The April supply-and-demand report contained a few surprises for trade on the domestic side. Corn carryout increased a surprising 200 million bushels as the U.S. Department of Agriculture reduced all areas of usage. This puts U.S. carryout at a comfortable 2.04 billion bushels for this marketing year. The USDA reduced soybean carryout a minimal 5 million bushels, putting it at 895 million bushels. It was interesting to see the USDA increased soybean seed usage by 2 million bushels, indicating they may be leaning toward more soybean acres this coming year. Ending stocks of wheat were bumped 2 million bushels higher to 1.09 billion bushels. Traders are much more interested in the May balance sheets as these contain the first look at new-crop numbers.

The global carryout numbers all increased. Corn stocks are now pegged at 314 million bushels due to higher U.S. carryout and larger South American crops. Soybean stocks increased 190,000 metric tons to a 108 million metric ton total. World wheat stocks now stand at 275.6 million metric tons, a 5 million metric ton rise from larger crops in the Black Sea region.

Global trade policies have been a perpetual headline in the commodity market recently, with the focus being on China. The U.S. and China have been working on trade issues, and reports are many of the issues between the two have been resolved. The same is not true for Canada and China, where tensions are growing. China has blocked canola imports from some Canadian firms in recent weeks. As a result, canola values have dropped considerably in Canada. Canadian farmers will seed an estimated 10 percent spring wheat acres rather than canola now, which has weighed heavily upon the global wheat market.

Even with strained relations between the U.S. and China, China has booked soybeans from the U.S. This has not been a significant volume though, and really not enough to alter current soybean balance sheets. Buyers from around the globe have instead been sourcing soybeans from South America, which are being offered at a 15 to 20 cent per bushel discount to the U.S. When buyers such as China add in their import tariffs, this spread becomes even greater. The positive news in global soybean trade is that China believes its needs will grow by 3.5 million metric tons this year, helping draw down our large global soybean supply.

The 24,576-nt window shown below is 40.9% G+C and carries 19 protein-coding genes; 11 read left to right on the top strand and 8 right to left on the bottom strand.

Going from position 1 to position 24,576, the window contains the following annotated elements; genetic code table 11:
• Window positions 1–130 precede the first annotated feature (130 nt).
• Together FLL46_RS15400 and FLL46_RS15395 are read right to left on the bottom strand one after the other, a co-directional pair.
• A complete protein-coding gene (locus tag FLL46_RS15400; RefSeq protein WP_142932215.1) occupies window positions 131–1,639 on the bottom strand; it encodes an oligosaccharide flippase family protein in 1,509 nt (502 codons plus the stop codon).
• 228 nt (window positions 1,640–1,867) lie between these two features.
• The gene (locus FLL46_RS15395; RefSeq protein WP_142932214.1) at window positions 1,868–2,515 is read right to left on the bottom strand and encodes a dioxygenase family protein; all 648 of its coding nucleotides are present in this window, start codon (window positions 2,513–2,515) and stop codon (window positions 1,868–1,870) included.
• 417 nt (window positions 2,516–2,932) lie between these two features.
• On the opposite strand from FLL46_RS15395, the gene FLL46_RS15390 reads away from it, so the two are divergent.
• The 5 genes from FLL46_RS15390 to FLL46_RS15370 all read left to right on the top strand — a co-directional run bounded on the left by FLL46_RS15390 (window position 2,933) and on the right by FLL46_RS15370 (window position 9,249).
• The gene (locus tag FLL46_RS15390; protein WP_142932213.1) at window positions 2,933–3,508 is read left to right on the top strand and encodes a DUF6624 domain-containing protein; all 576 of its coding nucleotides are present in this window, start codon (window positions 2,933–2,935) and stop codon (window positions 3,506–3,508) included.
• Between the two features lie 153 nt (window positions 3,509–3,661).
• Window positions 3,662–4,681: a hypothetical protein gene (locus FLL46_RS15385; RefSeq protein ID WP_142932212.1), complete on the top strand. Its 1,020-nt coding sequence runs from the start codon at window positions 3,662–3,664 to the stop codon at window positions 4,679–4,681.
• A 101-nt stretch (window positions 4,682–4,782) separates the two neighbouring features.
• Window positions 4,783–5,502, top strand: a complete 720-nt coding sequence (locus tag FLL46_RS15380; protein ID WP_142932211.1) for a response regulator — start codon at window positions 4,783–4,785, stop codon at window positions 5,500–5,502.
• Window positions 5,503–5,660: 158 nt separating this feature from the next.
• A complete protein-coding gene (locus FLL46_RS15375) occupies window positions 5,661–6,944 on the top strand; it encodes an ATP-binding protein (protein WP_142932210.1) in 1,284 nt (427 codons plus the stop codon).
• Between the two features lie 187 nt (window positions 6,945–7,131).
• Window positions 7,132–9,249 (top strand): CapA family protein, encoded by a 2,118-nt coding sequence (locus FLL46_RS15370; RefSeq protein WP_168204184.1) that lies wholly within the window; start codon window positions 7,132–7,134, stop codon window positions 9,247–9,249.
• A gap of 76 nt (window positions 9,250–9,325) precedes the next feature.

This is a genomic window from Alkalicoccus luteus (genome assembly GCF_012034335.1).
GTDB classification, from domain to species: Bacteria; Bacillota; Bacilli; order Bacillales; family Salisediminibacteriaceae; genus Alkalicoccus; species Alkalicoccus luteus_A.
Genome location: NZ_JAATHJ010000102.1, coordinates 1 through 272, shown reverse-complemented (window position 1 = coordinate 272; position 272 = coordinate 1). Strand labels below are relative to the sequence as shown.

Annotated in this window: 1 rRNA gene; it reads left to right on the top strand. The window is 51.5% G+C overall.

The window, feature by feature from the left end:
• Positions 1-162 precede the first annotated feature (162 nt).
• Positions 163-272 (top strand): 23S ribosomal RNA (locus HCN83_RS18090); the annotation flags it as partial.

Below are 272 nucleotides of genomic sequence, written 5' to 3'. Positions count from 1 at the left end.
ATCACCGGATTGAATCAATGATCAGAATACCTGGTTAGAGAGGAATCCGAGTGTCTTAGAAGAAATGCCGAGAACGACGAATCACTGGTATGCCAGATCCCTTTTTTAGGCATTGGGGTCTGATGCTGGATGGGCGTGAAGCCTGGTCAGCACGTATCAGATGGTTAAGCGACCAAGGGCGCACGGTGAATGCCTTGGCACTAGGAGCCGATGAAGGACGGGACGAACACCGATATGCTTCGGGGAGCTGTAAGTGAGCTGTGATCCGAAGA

When it comes to corn, most attention recently has been on the growing world supply. U.S. farmers are forecast to plant 92 million acres of corn this year. While this seems like a stretch at this time, that is the number the USDA and most analysts will use in their balance sheet projections. If we do see plantings this high and a trend corn yield, we could easily see a 2.5 billion bushel new-crop corn carryout figure. While not overly bearish, this removes any urgency in owning corn at this time.

The global corn outlook is for growing stocks as well. This is mainly from elevated production in South America. Improved weather conditions and expanded plantings are going to lead to elevated production in both Brazil and Argentina this year. At this time, officials in Brazil have increased their corn crop projection 5 million metric tons from a year ago, and the Argentine crop is forecast to be 2 million metric tons larger. If correct, this would make the Argentine corn crop the largest in the past five years.

What is concerning about these high production figures is the demand side. While global corn consumption remains high, there are now signs it will not be as great as earlier thought. In the global market the focus is on China and what their demand will be following the outbreak of African Swine Fever that has drastically reduced the size of their hog herd.

In the U.S. the worry on corn demand is on the aftermath of the floods in the Midwest. One of these is on ethanol where plants had to shut down due to the high waters, and some have yet to reopen. Another is feed demand as a reported 1 million calves were lost in the floodwaters. Logistics are also an issue, as not only has rail movement been limited, but barges are also struggling to make their way through U.S. waterways.

The fallout from the Midwest floods may be felt in the market for the next several years. The greatest concern is what the impact has been on fields and if they will be planted this year. A greater concern is on stored grain that was lost in the floods. Once grain is subjected to flooding it can no longer be sold into the pipeline. There is also no funding for the loss of stored grain. For some farmers this may mean not only a loss of income from last year’s crops, but reduced income for this year as well.

The greatest concern with the wet weather across the U.S. is what will happen if it continues. If April remains wet, it will make nine consecutive months of wetter than average conditions across the U.S.. One side of this is what it will mean for spring planting conditions and possible delays and lower yields. At the same time, this will give the U.S. plenty of soil moisture once the crops are planted. This may be needed if conditions reverse and turn hot and dry as the growing season progresses.

The information used to generate this commentary is gathered from a variety of sources believed to be accurate. If you have any questions or would like additional market information, contact Karl Setzer at 800-858-3738, ext. 411, or at You can also follow Karl on Twitter @ksetzergrains.